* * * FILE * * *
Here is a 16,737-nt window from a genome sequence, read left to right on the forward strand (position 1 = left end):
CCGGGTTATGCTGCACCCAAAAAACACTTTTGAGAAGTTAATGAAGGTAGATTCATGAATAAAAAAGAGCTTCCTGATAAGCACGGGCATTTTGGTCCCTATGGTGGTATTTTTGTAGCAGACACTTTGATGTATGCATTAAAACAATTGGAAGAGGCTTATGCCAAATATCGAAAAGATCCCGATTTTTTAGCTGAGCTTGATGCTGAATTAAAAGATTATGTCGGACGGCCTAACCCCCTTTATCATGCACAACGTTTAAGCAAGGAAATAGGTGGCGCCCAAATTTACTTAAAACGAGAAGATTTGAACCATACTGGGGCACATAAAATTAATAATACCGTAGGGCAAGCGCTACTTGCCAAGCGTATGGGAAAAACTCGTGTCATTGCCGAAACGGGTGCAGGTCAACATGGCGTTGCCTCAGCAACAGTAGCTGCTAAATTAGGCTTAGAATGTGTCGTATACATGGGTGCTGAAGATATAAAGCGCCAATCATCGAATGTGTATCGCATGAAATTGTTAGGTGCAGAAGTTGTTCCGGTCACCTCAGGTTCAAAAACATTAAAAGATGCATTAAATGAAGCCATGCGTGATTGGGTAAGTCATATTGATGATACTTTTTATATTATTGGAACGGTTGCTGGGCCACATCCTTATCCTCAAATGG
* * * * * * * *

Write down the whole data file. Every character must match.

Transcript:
Here is a 16,737-nt window from a genome sequence, read left to right on the forward strand (position 1 = left end):
CCGGGTTATGCTGCACCCAAAAAACACTTTTGAGAAGTTAATGAAGGTAGATTCATGAATAAAAAAGAGCTTCCTGATAAGCACGGGCATTTTGGTCCCTATGGTGGTATTTTTGTAGCAGACACTTTGATGTATGCATTAAAACAATTGGAAGAGGCTTATGCCAAATATCGAAAAGATCCCGATTTTTTAGCTGAGCTTGATGCTGAATTAAAAGATTATGTCGGACGGCCTAACCCCCTTTATCATGCACAACGTTTAAGCAAGGAAATAGGTGGCGCCCAAATTTACTTAAAACGAGAAGATTTGAACCATACTGGGGCACATAAAATTAATAATACCGTAGGGCAAGCGCTACTTGCCAAGCGTATGGGAAAAACTCGTGTCATTGCCGAAACGGGTGCAGGTCAACATGGCGTTGCCTCAGCAACAGTAGCTGCTAAATTAGGCTTAGAATGTGTCGTATACATGGGTGCTGAAGATATAAAGCGCCAATCATCGAATGTGTATCGCATGAAATTGTTAGGTGCAGAAGTTGTTCCGGTCACCTCAGGTTCAAAAACATTAAAAGATGCATTAAATGAAGCCATGCGTGATTGGGTAAGTCATATTGATGATACTTTTTATATTATTGGAACGGTTGCTGGGCCACATCCTTATCCTCAAATGG